According to state BJP president and Lok Sabha MP V.D. Sharma, the plan has led to the digitisation of party work in around 94 per cent of the booths. “It helps in effective monitoring of party work right down to the booth level. A similar approach helped the party immensely in the Gujarat civic body elections last year,” says Sharma.

The plan involves booth-level teams zeroing in on voters of their respective booths and classifying them into three categories: those opposed to the BJP; beneficiaries of various schemes launched by BJP governments in the state and at the Centre; and influential people who didn’t vote for the BJP but could be brought over to the party’s side.

To ensure that the booth-level workers are up to the task, a training exercise would be held in all 1,020 mandals in the state. To get beneficiaries of government schemes to vote for the BJP, the workers have been told to make them directly associate what they have been given—say, a house under the Pradhan Mantri Awas Yojana, or free rations—with the party in power. Laadli Laxmi sammelans and Ayushman Yojana meetings are to be held at the booth level with the beneficiaries of these schemes so that the workers can drive home the point. Moreover, to enable regular interaction with voters, the workers will organise celebrations on the birth anniversaries of B.R. Ambedkar, Syama Prasad Mookerjee, Deen Dayal Upadhyay and Atal Bihari Vajpayee, among others.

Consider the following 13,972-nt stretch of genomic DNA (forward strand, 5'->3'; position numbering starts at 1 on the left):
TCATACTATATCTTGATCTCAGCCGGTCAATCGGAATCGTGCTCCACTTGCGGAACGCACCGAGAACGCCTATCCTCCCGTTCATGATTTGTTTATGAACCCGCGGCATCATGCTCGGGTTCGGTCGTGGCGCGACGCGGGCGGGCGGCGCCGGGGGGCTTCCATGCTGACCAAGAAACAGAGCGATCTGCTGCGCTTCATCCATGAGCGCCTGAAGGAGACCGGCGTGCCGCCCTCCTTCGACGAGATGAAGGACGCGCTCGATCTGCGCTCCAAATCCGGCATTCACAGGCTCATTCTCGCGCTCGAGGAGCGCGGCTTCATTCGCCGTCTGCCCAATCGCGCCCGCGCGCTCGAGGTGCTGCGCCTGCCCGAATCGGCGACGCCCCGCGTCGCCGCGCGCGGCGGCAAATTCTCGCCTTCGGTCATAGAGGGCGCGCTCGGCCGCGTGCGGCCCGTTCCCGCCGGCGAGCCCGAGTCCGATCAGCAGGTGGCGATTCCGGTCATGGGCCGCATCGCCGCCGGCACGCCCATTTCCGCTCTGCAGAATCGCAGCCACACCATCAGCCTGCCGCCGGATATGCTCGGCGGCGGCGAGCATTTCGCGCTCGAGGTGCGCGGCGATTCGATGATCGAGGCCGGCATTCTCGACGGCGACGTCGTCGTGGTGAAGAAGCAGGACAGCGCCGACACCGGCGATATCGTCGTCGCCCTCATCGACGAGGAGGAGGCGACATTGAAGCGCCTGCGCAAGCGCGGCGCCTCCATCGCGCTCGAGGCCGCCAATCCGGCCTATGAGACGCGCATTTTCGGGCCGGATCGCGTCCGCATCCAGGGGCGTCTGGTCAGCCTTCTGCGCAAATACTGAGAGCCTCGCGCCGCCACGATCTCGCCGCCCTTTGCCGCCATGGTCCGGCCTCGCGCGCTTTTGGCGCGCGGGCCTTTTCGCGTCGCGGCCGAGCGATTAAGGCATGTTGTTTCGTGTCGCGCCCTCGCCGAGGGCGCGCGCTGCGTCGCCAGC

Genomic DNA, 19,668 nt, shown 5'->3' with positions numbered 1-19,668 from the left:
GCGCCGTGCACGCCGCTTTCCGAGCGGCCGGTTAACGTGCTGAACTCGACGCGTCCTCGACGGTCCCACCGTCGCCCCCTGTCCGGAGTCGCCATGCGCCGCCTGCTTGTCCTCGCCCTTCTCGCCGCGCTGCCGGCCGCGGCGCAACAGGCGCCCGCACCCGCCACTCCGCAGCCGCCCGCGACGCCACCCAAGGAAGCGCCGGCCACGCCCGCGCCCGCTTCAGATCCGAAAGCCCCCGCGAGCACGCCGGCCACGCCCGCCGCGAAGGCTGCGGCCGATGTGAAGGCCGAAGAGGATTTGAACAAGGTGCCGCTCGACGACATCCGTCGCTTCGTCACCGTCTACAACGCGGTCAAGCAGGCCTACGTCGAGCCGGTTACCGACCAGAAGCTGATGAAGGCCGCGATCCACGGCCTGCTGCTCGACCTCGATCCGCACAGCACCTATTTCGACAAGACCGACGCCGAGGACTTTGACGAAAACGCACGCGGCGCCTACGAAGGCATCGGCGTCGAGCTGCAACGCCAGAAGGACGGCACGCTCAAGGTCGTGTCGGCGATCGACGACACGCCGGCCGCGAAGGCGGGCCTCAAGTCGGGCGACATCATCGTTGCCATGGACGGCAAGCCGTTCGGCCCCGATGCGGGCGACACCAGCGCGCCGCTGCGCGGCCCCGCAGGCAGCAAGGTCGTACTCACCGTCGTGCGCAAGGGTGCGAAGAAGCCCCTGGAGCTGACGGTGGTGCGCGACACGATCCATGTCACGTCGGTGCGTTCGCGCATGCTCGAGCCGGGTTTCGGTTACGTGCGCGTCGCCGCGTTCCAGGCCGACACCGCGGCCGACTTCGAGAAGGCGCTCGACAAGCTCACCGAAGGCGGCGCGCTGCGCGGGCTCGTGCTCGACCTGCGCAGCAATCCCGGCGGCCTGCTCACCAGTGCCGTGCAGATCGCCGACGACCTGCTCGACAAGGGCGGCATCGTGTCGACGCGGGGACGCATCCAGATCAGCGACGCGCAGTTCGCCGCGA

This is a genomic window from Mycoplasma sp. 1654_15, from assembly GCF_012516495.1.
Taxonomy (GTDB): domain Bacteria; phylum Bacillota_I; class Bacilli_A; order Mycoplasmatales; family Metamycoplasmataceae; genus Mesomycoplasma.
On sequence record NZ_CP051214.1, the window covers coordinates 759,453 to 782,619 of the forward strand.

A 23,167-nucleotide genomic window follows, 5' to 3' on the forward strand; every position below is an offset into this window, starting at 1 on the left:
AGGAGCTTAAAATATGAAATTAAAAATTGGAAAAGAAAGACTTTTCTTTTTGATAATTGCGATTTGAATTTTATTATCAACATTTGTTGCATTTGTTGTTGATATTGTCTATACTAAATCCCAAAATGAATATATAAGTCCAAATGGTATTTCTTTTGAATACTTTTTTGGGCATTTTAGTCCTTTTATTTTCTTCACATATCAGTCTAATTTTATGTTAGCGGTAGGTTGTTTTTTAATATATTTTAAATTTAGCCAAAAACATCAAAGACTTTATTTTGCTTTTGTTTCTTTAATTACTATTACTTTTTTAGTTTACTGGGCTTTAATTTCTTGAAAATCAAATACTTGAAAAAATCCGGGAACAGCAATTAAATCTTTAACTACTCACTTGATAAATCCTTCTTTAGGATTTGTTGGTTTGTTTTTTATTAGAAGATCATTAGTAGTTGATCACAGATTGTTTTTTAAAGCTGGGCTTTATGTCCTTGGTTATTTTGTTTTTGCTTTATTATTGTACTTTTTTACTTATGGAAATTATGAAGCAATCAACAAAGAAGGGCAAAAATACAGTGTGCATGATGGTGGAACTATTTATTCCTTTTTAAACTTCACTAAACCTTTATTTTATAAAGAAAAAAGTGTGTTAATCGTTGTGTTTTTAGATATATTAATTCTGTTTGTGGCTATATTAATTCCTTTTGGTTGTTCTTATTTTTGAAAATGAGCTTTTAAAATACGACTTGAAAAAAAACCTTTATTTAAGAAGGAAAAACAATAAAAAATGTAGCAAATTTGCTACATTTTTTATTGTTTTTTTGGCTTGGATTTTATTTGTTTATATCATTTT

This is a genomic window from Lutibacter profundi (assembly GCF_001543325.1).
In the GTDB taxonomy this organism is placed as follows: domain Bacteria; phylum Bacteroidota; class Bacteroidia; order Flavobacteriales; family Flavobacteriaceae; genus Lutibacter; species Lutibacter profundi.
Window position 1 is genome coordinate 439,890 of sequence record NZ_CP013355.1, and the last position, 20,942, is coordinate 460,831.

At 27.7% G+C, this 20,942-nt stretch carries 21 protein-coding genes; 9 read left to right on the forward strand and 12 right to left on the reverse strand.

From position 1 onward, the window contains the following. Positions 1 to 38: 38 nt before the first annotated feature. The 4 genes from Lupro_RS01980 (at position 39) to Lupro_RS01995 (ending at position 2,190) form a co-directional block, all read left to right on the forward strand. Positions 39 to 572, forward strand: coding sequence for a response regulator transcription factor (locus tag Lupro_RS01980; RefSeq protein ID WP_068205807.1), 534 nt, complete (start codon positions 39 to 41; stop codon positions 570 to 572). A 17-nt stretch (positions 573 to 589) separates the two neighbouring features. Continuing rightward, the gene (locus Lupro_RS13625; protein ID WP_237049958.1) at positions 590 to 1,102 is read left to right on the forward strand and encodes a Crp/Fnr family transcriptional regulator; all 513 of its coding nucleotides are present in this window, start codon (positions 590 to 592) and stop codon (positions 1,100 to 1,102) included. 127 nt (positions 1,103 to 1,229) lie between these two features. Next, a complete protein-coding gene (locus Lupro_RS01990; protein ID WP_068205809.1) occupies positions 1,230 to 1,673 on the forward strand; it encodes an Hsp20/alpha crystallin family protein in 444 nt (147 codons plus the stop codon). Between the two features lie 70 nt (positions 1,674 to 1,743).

Tech to the booth: BJP’s mission 51 in Madhya Pradesh

Graphic by Asit Roy

The party has identified tribals and SCs as groups that can help push up the vote share to 51 per cent. While there has been a clear plan to woo tribals—the President, the prime minister and the Union home minister visited the state for a tribal festival, towns and amenities were renamed after tribal icons, and tribal-specific schemes were announced—the party began focusing on SCs after the recent bypolls in which it lost the SC-reserved Raigaon seat to the Congress. “We held that seat earlier, but the SC voters moved away from us. A clear message has been sent to workers to work among the community,” says a party functionary involved in the plan. The party’s state unit has decided to develop SC leaders at the local level to reach out to the community.

While party leaders are confident of pulling off the aspired jump in vote share, challenges remain. During monitoring, Bhopal-based functionaries are still finding booths where the data being uploaded on Sangathan is not accurate. The plan’s success also depends on parties other than the BJP and the Congress being unable to bag a significant number of votes. Buoyed by its Punjab victory, the Aam Aadmi Party (AAP) will likely make inroads in Madhya Pradesh too, and it’s not clear whether it will be the BJP’s or the Congress’s votes that AAP or some other party would cut into. Meanwhile, the Congress too has unveiled a plan to strengthen the party at the booth and mandal levels. What seems inevitable is that the big fight will be over who dominates the electoral scene at the level of its basic building bloc—the polling booth.